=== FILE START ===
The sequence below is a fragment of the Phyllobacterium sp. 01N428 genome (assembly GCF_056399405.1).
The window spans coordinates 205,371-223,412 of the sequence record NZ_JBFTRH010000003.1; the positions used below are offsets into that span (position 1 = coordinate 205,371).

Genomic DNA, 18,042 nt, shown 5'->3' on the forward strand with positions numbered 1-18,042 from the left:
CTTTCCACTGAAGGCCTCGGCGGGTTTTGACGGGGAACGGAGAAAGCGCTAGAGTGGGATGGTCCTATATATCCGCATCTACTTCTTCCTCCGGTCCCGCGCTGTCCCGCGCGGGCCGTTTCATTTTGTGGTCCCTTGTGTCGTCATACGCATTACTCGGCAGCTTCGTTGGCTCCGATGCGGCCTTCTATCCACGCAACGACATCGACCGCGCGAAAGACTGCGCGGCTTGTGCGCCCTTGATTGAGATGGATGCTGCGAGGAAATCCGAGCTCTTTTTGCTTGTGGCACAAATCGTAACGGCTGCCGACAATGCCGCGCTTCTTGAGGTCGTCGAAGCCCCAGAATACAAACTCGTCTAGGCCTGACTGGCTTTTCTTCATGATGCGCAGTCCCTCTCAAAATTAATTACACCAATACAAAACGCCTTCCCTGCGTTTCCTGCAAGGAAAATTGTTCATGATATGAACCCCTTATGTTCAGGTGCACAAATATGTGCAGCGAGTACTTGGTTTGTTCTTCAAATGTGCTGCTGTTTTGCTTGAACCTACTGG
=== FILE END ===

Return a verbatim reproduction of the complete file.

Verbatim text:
The sequence below is a fragment of the Phyllobacterium sp. 01N428 genome (assembly GCF_056399405.1).
The window spans coordinates 205,371-223,412 of the sequence record NZ_JBFTRH010000003.1; the positions used below are offsets into that span (position 1 = coordinate 205,371).

Genomic DNA, 18,042 nt, shown 5'->3' on the forward strand with positions numbered 1-18,042 from the left:
CTTTCCACTGAAGGCCTCGGCGGGTTTTGACGGGGAACGGAGAAAGCGCTAGAGTGGGATGGTCCTATATATCCGCATCTACTTCTTCCTCCGGTCCCGCGCTGTCCCGCGCGGGCCGTTTCATTTTGTGGTCCCTTGTGTCGTCATACGCATTACTCGGCAGCTTCGTTGGCTCCGATGCGGCCTTCTATCCACGCAACGACATCGACCGCGCGAAAGACTGCGCGGCTTGTGCGCCCTTGATTGAGATGGATGCTGCGAGGAAATCCGAGCTCTTTTTGCTTGTGGCACAAATCGTAACGGCTGCCGACAATGCCGCGCTTCTTGAGGTCGTCGAAGCCCCAGAATACAAACTCGTCTAGGCCTGACTGGCTTTTCTTCATGATGCGCAGTCCCTCTCAAAATTAATTACACCAATACAAAACGCCTTCCCTGCGTTTCCTGCAAGGAAAATTGTTCATGATATGAACCCCTTATGTTCAGGTGCACAAATATGTGCAGCGAGTACTTGGTTTGTTCTTCAAATGTGCTGCTGTTTTGCTTGAACCTACTGG